5 of Suffolk’s most scenic cycle routes

PUBLISHED: 10:00 19 September 2020

Exploring Suffolk on bike is a great way to not only see the sights, but also get in some exercise Picture: Getty Images

Exploring Suffolk on bike is a great way to not only see the sights, but also get in some exercise Picture: Getty Images


Explore the county’s stunning countryside... on your bike.

A family cycling Picture: Getty ImagesA family cycling Picture: Getty Images

With autumn just around the corner, it’s the ideal time of year to cycle round and take in some off the stunning sights that Suffolk has to offer.

From exploring estuary lands, to more uncovering hidden historical gems off-the-beaten track, this county has it all.

Whether you opt to head out with your family, friends or venture off for some solo adventures by yourself, here’s five scenic routes across Suffolk that are certainly worth doing.

So grab your bike, pop on your helmet, and take to the great outdoors.

Pin Mill on the Suffolk Coast is one of the most picturesque settlements on the Suffolk coast Picture: Getty ImagesPin Mill on the Suffolk Coast is one of the most picturesque settlements on the Suffolk coast Picture: Getty Images

Alton Water to Pin Mill

Explore the beauty of the Shotley Peninsula by cycling from Alton Water Park all the way to Pin Mill – a quaint riverside hamlet on the south bank of the River Orwell. Start your journey from the Alton Water Park car park, and venture towards Strutton. As you make your way through the village, keep cycling through the Shotley Peninsula and you will eventually ride through the settlements of Holbrook Creek, Harkstead and Chelmondiston before arriving at Pin Mill.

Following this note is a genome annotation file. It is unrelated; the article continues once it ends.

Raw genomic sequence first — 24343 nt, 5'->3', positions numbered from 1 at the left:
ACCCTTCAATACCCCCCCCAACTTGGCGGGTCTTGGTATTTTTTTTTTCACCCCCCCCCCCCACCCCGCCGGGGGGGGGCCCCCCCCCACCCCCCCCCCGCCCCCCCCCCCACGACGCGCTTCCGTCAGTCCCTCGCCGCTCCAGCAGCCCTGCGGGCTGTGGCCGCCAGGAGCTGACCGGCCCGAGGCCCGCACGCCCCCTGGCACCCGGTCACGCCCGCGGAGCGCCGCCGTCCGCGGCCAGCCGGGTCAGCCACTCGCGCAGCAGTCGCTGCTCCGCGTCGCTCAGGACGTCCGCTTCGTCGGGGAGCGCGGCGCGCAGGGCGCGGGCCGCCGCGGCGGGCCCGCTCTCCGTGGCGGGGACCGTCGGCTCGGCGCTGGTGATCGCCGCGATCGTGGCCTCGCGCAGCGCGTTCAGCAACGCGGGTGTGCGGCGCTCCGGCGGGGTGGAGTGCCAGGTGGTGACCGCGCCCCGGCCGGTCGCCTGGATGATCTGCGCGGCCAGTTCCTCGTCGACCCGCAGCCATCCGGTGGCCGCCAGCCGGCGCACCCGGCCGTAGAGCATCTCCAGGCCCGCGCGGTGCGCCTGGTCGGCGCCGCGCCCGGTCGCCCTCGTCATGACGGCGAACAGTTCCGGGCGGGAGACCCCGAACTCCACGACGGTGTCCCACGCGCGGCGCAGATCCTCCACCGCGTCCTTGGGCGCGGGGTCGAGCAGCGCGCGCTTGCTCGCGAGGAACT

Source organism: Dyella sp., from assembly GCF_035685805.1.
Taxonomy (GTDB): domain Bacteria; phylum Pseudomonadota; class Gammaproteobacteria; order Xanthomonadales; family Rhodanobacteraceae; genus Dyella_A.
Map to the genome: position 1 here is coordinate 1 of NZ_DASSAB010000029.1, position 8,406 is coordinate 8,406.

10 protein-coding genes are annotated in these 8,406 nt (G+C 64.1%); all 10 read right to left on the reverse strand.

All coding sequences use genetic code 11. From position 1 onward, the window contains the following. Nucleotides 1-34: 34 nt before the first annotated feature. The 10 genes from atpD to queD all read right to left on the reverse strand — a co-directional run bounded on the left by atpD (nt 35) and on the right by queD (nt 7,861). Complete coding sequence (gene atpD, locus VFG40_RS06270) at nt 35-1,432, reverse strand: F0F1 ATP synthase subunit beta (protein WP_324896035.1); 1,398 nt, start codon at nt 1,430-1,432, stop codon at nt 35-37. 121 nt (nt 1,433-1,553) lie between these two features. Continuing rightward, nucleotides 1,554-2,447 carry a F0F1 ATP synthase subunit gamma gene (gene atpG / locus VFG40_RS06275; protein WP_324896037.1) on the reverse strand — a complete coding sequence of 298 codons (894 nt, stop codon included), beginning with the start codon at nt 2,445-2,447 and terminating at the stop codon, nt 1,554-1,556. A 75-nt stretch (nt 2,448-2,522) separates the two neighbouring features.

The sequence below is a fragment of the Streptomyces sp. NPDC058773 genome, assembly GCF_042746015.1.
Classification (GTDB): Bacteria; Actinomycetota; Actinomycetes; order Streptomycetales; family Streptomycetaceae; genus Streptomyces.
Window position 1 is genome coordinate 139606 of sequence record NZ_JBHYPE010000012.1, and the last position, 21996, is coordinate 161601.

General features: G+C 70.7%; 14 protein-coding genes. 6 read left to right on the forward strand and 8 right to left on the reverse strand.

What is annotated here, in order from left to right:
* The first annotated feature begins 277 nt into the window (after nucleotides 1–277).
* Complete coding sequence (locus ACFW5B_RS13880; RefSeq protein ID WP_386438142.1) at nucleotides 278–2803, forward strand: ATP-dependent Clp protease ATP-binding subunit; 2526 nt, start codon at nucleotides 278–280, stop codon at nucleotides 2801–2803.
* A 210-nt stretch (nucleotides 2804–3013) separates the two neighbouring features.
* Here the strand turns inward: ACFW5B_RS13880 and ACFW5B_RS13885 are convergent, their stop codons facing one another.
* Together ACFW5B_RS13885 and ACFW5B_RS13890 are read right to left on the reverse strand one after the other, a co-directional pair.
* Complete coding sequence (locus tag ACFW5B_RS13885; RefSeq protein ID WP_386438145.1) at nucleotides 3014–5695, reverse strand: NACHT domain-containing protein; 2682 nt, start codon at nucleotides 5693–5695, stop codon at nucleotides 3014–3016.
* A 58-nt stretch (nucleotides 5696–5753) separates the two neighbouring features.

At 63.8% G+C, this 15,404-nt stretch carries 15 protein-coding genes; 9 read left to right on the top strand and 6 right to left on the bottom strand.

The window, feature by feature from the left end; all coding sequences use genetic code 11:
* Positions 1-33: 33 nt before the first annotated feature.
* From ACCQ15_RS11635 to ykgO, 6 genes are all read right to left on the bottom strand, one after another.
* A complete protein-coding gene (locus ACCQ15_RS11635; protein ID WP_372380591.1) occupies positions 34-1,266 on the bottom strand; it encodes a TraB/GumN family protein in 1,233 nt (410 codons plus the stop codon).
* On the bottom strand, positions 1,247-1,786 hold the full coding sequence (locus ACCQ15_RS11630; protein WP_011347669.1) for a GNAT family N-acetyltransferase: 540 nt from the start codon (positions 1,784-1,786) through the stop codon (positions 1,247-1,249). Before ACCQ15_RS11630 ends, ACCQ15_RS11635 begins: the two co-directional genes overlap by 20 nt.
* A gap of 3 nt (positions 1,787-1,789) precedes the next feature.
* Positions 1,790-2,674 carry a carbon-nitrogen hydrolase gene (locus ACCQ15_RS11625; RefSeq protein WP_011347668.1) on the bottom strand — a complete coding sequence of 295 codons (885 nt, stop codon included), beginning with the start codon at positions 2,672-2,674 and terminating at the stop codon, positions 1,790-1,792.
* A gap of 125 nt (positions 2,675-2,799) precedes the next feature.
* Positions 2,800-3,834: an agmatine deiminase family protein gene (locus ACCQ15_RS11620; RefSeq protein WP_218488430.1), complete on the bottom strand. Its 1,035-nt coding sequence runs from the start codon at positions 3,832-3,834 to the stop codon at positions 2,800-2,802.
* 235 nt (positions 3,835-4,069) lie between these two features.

Once there, be sure to take in the stunning panoramic views over the River Orwell. Dotted along the water are a number of boats, including many which have been abandoned and ravaged by the forces of nature over time – a definite sight to behold. Before you continue back to Alton Water, make sure you stop off at the Butt & Oyster, an historic pub that serves a wide selection of locally-prepared food and drink.

When you’re ready to make your way back, leave Pin Mill and meander through the village of Holbrook, eventually arriving back at Alton Water. This 22km route should take roughly three hours - not including any time spent in the pub.

St Edmundsbury Cathedral in Bury St. Edmunds, one the stunning churches that can be seen on The Towers and Spires Tour Picture: Getty ImagesSt Edmundsbury Cathedral in Bury St. Edmunds, one the stunning churches that can be seen on The Towers and Spires Tour Picture: Getty Images

The Towers and Spires Tour, Bury St Edmunds

If exploring Suffolk’s churches is something you’ve always wanted to do, the Towers and Spires Tour is the ideal route to cycle this autumn. Departing from St Edmundsbury Cathedral in Bury St Edmunds, this 48km trail will guide you past a number of iconic church spires and towers across the county.

Upon leaving Bury St Edmunds, you will make your way through a number of villages before eventually looping back to the start. As you ride through Great Barton, Pakenham, Thurston, Tostock, Woolpit, Shelland, Rattlesden, Drinkstone, Hessett and Rougham, each of these villages features a stunning church that truly has to be seen to be believed.